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HOW TO SELL ANYTHING

8 Things Great Bosses Demand from Employees

When your team asks you want you want, here's what you tell them.
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My recent column, 8 Core Beliefs of Extraordinary Bosses, drew a flood of responses. But there's one thing I didn't mention: An extraordinary boss communicates his expectations clearly to his team. That way, everyone understands what it will take to make your company succeed.

With that in mind: If you are the boss, you'll want to share this column with your team, because it will make your job a heck of a lot easier. And if by chance you're not the boss, memorize this column–because it contains the key to long-term success.

Here are the rules for keeping your boss happy:

1. Be true to your word.

Your boss wants to trust you. Really.  Therefore, whenever you accept an assignment, follow through religiously, even fanatically. Do what you say you're going to do. Never overcommit, and avoid hedging your bets with vague statements like "I'll try" and "maybe." Instead, make your word carry real weight.

2. No surprises, ever.

The secret fear of every boss is that employees are screwing up but are not saying anything about it.  So even if you're afraid some bad news might upset your boss, make sure he's informed. Note: If your boss consistently "shoots the messenger," you can ignore this rule–because his behavior shows he doesn't really want to be in the know.

3. Be prepared on the details.

Your boss wants to believe you're competent and on top of things.  That's why she sometimes picks an aspect of your job and begins randomly asking penetrating questions. Therefore, whenever you're meeting with the boss, have the details ready so you can answer these queries with grace and aplomb.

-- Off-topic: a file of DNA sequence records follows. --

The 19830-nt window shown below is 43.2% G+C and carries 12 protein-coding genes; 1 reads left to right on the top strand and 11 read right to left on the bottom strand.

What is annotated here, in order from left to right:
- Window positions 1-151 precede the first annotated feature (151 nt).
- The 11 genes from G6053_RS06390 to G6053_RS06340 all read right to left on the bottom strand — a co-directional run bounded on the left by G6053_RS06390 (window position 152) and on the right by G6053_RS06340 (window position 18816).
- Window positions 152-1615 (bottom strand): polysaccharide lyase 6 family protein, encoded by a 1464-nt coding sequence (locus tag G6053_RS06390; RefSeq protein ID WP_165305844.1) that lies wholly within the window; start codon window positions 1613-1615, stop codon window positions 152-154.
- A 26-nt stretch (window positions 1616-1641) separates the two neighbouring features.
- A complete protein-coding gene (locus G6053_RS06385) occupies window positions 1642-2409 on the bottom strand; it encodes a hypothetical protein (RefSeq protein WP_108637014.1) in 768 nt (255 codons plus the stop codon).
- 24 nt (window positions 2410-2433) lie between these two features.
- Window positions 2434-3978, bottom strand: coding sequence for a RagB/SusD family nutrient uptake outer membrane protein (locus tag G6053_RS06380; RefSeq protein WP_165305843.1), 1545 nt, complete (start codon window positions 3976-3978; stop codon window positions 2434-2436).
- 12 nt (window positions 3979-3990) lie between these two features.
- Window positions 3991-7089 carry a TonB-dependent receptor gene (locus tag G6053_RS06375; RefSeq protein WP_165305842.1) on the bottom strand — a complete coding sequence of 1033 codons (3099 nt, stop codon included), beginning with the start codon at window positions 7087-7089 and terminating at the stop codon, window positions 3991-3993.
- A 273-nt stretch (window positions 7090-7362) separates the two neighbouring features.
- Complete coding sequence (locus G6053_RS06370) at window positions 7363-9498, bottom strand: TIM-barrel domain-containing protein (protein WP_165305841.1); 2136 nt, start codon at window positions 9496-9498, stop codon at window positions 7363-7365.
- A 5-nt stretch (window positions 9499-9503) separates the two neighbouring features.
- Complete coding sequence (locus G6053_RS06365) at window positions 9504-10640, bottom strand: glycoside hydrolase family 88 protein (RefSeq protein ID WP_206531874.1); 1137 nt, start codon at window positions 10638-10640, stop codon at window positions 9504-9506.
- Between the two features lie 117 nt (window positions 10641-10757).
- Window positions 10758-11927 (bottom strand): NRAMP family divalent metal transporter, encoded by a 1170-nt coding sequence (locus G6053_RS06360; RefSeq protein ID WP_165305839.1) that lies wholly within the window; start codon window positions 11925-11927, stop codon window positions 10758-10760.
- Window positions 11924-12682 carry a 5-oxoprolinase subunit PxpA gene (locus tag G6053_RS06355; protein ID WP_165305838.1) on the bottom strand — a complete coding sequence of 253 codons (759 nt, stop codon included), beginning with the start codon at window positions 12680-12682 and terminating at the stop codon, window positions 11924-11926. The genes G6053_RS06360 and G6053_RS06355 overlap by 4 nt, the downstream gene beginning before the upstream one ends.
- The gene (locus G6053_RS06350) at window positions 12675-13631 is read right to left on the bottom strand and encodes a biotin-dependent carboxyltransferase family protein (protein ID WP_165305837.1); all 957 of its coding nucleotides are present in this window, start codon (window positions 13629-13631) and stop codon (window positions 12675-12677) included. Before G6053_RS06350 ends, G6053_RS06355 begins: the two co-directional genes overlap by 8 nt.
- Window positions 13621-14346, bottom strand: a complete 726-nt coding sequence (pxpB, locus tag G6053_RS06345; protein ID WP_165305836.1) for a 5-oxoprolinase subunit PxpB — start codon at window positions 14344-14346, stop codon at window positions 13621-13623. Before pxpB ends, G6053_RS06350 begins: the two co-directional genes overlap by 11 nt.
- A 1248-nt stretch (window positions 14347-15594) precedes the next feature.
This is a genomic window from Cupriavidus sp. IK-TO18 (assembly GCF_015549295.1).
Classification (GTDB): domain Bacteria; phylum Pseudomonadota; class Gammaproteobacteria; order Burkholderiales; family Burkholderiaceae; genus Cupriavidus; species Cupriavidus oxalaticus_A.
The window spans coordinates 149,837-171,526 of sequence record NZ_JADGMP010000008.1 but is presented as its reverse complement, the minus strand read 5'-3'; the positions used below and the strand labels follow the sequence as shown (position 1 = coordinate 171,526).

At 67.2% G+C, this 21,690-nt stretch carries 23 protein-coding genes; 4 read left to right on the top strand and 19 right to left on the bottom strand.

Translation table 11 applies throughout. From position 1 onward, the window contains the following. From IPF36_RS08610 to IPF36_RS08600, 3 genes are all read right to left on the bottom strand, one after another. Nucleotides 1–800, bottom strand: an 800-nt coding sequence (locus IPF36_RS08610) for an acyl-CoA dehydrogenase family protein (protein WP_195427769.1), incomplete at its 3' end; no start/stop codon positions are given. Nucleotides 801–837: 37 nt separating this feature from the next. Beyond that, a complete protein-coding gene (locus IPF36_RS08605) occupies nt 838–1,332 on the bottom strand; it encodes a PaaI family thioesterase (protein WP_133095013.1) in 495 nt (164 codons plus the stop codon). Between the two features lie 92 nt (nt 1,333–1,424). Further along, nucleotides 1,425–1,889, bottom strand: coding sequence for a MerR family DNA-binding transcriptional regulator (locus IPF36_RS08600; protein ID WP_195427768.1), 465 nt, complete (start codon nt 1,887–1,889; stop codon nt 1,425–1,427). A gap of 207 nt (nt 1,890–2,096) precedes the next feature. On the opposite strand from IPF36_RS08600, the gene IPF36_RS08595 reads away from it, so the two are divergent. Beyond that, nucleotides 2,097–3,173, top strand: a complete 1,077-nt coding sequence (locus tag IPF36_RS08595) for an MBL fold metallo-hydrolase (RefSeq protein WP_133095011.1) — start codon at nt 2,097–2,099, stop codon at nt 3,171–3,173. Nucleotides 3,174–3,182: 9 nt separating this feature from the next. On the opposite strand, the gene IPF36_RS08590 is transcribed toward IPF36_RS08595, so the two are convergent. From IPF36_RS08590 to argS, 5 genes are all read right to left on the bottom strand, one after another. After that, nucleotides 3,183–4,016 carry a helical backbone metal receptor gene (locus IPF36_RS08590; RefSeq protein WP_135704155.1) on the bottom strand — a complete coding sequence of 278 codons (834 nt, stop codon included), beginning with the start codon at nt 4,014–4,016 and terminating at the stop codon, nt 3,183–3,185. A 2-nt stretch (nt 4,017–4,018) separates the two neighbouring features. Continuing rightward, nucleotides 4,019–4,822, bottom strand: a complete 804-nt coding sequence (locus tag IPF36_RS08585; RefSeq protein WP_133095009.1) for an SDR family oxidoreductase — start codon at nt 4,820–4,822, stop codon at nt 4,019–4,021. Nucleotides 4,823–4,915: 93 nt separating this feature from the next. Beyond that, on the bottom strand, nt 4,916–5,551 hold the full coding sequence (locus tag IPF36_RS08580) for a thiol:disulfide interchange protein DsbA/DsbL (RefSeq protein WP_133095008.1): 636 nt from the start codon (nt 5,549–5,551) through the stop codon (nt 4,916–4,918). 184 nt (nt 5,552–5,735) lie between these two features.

4. Take your job seriously.

Bosses appreciate individuals who truly care about what they do and willing to take the time to achieve a deep understanding of their craft. Bosses need people who have unique expertise. You don't have to be a pro at everything, but you should definitely have a specific area of knowledge that your boss values.

5. Have your boss's back.

When you see your boss about to make a foolish decision, it's your responsibility to attempt to convince him to make a different one. Make your best case, and express yourself clearly. However, once the decision is actually made, do your best to make it work–regardless of whether you think it was the right one.

6. Provide solutions, not complaints.

Complainers are the bane of your boss's existence. Nothing is more irritating or more boring than listening to somebody kvetch about things that they're not willing to change.  So never bring up a problem unless you've got a solution to propose–or are willing to take the advice the boss gives you.

7. Communicate in plain language.

Bosses are busy people and have neither the time nor the inclination to wade through piles of biz-blab, jargon and weasel words. When dealing with your boss, speak and write in short sentences, use the fewest words possible to make a point, and make that point clear and easily understandable.

8. Know your real job.

Regardless of what it says on your job description, your real job is to make your boss successful. There are no exceptions to this rule. None.

And, by the way: Your boss's real job is to make you more successful. The reversal of these priorities is the source of almost all organizational problems.

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IMAGE: I love my boss mug
Last updated: Apr 30, 2012

GEOFFREY JAMES | Columnist

Geoffrey James, a contributing editor for Inc.com, is an author, speaker, and award-winning blogger. Originally a system architect, brand manager, and industry analyst inside two Fortune 100 companies, he's interviewed more than a thousand successful executives, managers, entrepreneurs, and gurus to discover how business really works. His most recent book is Business Without the Bullsh*t: 49 Secrets and Shortcuts You Need to Know. If you enjoyed this post, sign up for the free weekly Sales Source newsletter.

The opinions expressed here by Inc.com columnists are their own, not those of Inc.com.



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